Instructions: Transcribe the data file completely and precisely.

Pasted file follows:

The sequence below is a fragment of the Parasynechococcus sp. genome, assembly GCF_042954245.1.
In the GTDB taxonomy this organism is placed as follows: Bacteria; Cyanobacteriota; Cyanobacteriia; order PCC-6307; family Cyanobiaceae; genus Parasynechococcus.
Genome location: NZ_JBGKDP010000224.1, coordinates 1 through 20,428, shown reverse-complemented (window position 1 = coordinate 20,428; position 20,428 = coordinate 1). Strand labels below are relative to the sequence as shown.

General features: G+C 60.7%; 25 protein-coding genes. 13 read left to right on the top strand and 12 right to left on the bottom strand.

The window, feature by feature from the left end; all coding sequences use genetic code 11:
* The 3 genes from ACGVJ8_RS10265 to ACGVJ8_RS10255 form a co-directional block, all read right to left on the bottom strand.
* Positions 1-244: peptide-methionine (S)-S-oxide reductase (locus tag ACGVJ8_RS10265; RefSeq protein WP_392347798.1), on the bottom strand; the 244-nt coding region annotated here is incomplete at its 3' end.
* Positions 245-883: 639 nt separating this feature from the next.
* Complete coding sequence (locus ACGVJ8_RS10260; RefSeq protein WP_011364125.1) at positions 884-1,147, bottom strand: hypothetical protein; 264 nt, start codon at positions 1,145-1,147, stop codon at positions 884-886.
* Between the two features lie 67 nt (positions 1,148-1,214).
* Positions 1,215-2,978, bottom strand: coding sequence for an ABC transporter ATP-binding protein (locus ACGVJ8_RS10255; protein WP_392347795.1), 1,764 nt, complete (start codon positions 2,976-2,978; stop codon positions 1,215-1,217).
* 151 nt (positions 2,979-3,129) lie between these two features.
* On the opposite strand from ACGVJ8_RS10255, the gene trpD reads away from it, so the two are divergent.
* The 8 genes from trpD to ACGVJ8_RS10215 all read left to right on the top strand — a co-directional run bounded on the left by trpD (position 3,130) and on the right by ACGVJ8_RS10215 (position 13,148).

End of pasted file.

The sequence below is a fragment of the Parasynechococcus sp. genome, assembly GCF_042954245.1.
In the GTDB taxonomy this organism is placed as follows: Bacteria; Cyanobacteriota; Cyanobacteriia; order PCC-6307; family Cyanobiaceae; genus Parasynechococcus.
Genome location: NZ_JBGKDP010000224.1, coordinates 1 through 20,428, shown reverse-complemented (window position 1 = coordinate 20,428; position 20,428 = coordinate 1). Strand labels below are relative to the sequence as shown.

General features: G+C 60.7%; 25 protein-coding genes. 13 read left to right on the top strand and 12 right to left on the bottom strand.

The window, feature by feature from the left end; all coding sequences use genetic code 11:
* The 3 genes from ACGVJ8_RS10265 to ACGVJ8_RS10255 form a co-directional block, all read right to left on the bottom strand.
* Positions 1-244: peptide-methionine (S)-S-oxide reductase (locus tag ACGVJ8_RS10265; RefSeq protein WP_392347798.1), on the bottom strand; the 244-nt coding region annotated here is incomplete at its 3' end.
* Positions 245-883: 639 nt separating this feature from the next.
* Complete coding sequence (locus ACGVJ8_RS10260; RefSeq protein WP_011364125.1) at positions 884-1,147, bottom strand: hypothetical protein; 264 nt, start codon at positions 1,145-1,147, stop codon at positions 884-886.
* Between the two features lie 67 nt (positions 1,148-1,214).
* Positions 1,215-2,978, bottom strand: coding sequence for an ABC transporter ATP-binding protein (locus ACGVJ8_RS10255; protein WP_392347795.1), 1,764 nt, complete (start codon positions 2,976-2,978; stop codon positions 1,215-1,217).
* 151 nt (positions 2,979-3,129) lie between these two features.
* On the opposite strand from ACGVJ8_RS10255, the gene trpD reads away from it, so the two are divergent.
* The 8 genes from trpD to ACGVJ8_RS10215 all read left to right on the top strand — a co-directional run bounded on the left by trpD (position 3,130) and on the right by ACGVJ8_RS10215 (position 13,148).